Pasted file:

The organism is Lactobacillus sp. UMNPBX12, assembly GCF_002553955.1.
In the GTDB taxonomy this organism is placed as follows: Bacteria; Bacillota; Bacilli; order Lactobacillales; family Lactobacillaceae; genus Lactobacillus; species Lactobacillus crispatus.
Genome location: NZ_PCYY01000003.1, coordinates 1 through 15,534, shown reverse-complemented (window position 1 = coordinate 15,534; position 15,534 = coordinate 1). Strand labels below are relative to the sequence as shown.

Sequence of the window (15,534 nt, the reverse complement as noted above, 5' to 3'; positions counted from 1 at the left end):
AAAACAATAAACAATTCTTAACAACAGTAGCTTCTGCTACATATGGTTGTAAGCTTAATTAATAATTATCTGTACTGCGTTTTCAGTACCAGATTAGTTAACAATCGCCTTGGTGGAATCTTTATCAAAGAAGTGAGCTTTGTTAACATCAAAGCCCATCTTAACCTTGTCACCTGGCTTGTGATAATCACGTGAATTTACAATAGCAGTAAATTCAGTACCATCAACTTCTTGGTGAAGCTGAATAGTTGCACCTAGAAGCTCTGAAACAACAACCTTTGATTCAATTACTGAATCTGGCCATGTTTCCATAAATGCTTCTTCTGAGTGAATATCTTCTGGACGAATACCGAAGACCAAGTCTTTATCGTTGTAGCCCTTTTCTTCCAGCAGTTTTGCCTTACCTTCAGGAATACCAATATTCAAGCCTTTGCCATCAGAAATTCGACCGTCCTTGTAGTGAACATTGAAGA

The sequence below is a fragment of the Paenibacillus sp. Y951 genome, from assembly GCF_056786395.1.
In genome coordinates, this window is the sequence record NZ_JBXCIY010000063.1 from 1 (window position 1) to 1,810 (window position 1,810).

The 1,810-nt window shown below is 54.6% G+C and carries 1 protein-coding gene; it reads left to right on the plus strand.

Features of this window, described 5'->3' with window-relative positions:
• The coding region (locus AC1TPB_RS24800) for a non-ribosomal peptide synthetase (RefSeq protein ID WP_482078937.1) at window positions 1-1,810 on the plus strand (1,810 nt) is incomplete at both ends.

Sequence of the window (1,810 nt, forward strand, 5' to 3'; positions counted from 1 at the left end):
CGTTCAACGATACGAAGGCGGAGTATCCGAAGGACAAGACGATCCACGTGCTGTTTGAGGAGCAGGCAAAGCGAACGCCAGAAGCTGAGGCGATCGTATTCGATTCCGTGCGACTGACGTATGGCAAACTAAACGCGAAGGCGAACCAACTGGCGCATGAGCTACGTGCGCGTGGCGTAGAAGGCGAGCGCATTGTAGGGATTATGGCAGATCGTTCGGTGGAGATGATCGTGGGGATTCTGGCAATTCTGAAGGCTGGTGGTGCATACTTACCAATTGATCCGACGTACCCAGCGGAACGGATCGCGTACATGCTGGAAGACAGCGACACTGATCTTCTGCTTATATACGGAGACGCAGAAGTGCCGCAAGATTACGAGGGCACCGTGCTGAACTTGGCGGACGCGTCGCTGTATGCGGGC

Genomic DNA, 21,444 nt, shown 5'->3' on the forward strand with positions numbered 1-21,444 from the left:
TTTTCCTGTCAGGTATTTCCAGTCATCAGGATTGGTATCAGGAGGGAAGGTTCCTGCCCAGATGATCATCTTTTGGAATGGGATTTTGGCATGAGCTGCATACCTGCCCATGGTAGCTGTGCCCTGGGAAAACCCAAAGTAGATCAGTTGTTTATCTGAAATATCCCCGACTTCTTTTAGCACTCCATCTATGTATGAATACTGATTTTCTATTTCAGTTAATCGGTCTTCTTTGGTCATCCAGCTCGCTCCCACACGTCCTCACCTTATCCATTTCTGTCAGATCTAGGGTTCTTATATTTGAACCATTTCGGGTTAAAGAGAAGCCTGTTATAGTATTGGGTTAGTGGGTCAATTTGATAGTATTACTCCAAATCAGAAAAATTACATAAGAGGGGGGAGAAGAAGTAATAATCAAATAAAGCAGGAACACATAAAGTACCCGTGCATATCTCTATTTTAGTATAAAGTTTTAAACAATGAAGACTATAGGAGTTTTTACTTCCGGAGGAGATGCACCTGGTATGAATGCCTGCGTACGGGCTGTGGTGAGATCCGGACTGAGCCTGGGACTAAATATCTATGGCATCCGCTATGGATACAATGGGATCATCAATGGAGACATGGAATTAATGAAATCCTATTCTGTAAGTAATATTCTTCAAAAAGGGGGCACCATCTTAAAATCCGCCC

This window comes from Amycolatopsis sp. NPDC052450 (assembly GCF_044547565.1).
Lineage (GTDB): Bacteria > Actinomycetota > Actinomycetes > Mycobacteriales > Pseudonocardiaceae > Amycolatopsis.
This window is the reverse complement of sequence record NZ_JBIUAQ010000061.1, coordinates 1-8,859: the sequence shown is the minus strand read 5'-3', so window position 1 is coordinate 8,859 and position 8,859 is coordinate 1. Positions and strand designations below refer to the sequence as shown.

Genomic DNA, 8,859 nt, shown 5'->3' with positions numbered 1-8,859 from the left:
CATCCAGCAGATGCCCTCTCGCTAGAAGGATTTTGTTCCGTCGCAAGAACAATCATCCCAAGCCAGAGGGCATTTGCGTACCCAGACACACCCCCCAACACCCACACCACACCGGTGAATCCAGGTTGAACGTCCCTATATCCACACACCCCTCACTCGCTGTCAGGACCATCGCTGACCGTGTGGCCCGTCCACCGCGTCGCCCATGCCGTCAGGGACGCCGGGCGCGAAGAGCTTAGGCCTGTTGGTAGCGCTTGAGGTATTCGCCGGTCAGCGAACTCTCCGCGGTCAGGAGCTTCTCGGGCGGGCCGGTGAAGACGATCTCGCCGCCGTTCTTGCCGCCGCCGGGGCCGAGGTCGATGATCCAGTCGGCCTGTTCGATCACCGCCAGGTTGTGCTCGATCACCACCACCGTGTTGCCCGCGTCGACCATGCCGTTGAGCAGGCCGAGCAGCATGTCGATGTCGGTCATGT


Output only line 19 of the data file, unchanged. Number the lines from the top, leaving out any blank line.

CATCCAGCAGATGCCCTCTCGCTAGAAGGATTTTGTTCCGTCGCAAGAACAATCATCCCAAGCCAGAGGGCATTTGCGTACCCAGACACACCCCCCAACACCCACACCACACCGGTGAATCCAGGTTGAACGTCCCTATATCCACACACCCCTCACTCGCTGTCAGGACCATCGCTGACCGTGTGGCCCGTCCACCGCGTCGCCCATGCCGTCAGGGACGCCGGGCGCGAAGAGCTTAGGCCTGTTGGTAGCGCTTGAGGTATTCGCCGGTCAGCGAACTCTCCGCGGTCAGGAGCTTCTCGGGCGGGCCGGTGAAGACGATCTCGCCGCCGTTCTTGCCGCCGCCGGGGCCGAGGTCGATGATCCAGTCGGCCTGTTCGATCACCGCCAGGTTGTGCTCGATCACCACCACCGTGTTGCCCGCGTCGACCATGCCGTTGAGCAGGCCGAGCAGCATGTCGATGTCGGTCATGT